Rogue Explorer is like a transparent analog watch, where delight comes from the seeing how all the miniature pieces and gears work together in unison. If you appreciate games that drip-feed a sense of discovery, and don’t mind a bit of repetition, this affordably priced effort will gratify.
Platform: Switch, also on PlayStation 4, Xbox One
Developer: ZOO Corporation, EastAsiaSoft
Release date: August 18th, 2021
Price: $7.99 Nintendo eShop and other digital marketplaces, $6.39 launch discount price
Grinding is contentious matter in gaming. For some, the repetition of tasks is enjoyable or at least tolerable, if there is sufficient compensation. But others see the process as a thankless endeavor standing in the way of your goals.
As such, Zoo Entertainment’s Rogue Explorer is posed to be a divisive title. Players might resent repeatedly leaping and lashing their way through the game’s stages in an effort to secure permanent stat boosts. Compounding that issue are a few vexing blemishes. From wall leaps that aren’t quite as responsive as most 2D platformers to lag on the rewards screen, the title could use a bit more polish.
Digital Darwinism: Adapt or Die
But as Rogue Explorer revealed new facets, I become enamored by the title. Admittingly, the game makes a rather curt introduction. Sure, there’s a tutorial level, but it only imparts the fundamentals of play. You’ll learn that jumping on top on enemies can injure them. Alternatively, you can toss the two blades you begin the game with a short distance, which is less risky way of dealing with adversaries. But most of the game’s nuances will be discovered through experimentation.
Like most roguelikes, you’ll use currency gained in the labyrinthine levels to augment your weapons and well as purchase upgrades to your health and attack power. But other advantages you’ll have to learn on your own. On a whim, I traded by leveled up sword for a basic staff. Sure, the pole didn’t hit as hard, but its reach allowed me to strike treacherous plants before that could fling a fireball at me. While cultivating a character is satisfying, absorbing how the game’s systems all fit together is even more gratifying. I really enjoyed learned how to maximize the efficiency of my weapon’s auto-attacking abilities.
My Heart is Substantial, But Also Quite Fragile
In the interest of not sullying Rogue Explorer’s experience, I won’t detail the other veiled secrets of survival. But it’s not a spoiler to discuss some of the game’s obvious details. While the long row of hearts at the top of screen, might seem like the hero’s journey will be a cakewalk. But Explorer will remind you just how dangerous the exploration of the Abyss Tower really is. Even split-second contact with an enemy or an imprecise head stomp can remove one-third of your health bar. Bosses are even more dangerous and if you haven’t power-leveled, one-hit kills are possible.
Additional experimentation is found in the selectable perks you’ll earn every time your character levels up. While you won’t get to keep them if you die or even if you complete the stage, there’s a wealth of different abilities to try. Some increase your damage at full health, others amplify it when you’re low on health. There’s enhanced damage, double jumps, and all kind of novelties. The game offers three of them at each level increase and narrowing down your selection to a single incentive can be tough.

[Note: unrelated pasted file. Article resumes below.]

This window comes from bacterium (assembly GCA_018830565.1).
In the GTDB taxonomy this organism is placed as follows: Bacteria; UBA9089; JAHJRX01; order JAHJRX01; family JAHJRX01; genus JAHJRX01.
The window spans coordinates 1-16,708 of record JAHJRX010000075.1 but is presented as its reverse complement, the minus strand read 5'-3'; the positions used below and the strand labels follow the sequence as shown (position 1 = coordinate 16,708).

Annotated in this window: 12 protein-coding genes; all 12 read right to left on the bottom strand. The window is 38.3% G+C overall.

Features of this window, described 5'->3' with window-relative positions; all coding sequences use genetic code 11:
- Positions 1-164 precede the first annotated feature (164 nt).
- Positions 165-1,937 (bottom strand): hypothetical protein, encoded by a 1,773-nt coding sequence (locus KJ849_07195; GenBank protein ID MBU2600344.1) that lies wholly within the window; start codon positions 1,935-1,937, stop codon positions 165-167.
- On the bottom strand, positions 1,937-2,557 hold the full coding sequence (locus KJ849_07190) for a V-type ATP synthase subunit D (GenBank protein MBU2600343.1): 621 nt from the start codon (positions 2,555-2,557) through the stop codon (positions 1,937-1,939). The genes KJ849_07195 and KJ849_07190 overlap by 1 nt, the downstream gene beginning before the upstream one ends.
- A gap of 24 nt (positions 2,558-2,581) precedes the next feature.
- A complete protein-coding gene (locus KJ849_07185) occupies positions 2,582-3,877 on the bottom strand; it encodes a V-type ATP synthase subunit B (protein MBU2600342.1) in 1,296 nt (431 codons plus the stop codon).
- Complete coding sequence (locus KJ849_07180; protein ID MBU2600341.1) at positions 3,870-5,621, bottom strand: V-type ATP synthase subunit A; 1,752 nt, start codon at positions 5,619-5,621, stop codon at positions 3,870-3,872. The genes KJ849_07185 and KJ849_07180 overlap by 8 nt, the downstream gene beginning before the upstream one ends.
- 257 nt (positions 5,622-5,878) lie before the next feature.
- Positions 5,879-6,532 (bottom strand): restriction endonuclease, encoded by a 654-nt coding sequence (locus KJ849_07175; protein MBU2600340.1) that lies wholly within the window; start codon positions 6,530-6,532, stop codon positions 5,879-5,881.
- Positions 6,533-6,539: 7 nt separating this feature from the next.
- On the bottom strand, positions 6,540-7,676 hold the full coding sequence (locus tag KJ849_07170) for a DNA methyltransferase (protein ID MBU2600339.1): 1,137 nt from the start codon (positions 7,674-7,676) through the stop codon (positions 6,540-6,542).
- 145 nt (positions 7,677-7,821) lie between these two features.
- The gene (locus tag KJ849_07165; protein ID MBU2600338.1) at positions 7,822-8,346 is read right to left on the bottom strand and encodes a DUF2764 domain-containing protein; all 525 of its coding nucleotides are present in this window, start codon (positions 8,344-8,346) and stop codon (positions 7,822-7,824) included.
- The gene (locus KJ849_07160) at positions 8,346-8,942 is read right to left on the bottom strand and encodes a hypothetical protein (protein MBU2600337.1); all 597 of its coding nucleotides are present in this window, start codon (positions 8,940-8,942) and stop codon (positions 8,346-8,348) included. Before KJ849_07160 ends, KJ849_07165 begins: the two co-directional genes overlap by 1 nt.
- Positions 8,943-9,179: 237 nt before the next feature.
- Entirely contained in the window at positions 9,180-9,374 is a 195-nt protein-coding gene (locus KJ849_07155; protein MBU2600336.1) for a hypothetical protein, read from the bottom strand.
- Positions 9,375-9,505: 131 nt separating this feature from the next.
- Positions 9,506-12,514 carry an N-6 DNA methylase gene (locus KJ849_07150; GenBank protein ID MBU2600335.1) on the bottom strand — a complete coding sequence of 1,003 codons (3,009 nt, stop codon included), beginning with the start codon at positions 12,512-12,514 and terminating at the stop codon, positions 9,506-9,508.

A Bit of Mid-Game Monotony
Like many roguelikes, the sense of momentum will occasionally waver. Before long, the laws of roguelike inflation kick in, making the next level of enduring upgrades seem like a chore. The genre’s best efforts provide a bit of incentive after a failed run to keep you engaged. Rogue Explorer can be on the frugal side, which shortened some of play sessions. I’ve always like roguelikes that make you neglect everything but breathing, eating, and bathroom breaks, which probably isn’t healthy.
As such, you’ll have to find the will to press on, even when the dividends aren’t as appealing. In keeping with formula, you can combine surplus items and schematics to craft upgrades, but the task doesn’t quite deliver a sense of reward. At the risk of sounded entitled, I appreciate when a game provides players with a palpable compensation for their efforts. Habitually, Rogue Explorer is a bit too stingy, like a boss who buys you an ice cream for working a double shift. As you persevere, the game’s environments are littered with traps, and dammit, I expect hazard pay!
Built on the Unity engine, there’s a handful of negligible performance issues outside of play, such as menus that take a second to update. On the upside, Rogue Explorer produces competent visuals, with distinct milieu, miniature monsters, and an effect that mimics playing on a curved CRT screen. Although there’s not a lot of text in Rogue Explorer, the localization is rather rough. From terms like “Equipment off” (instead of “Unequip”) to instance of Kanji showing as options, it’s never debilitating but it is sloppy.
Largely, any transgressions are offset by the game’s affordable price. Sure, the music loops a bit too frequently, but it seems manageable for a game that costs less than a combo meal. Players with persistence who enjoy learning through experimentation can find quite a bit of delight concealed within the Abyss Tower.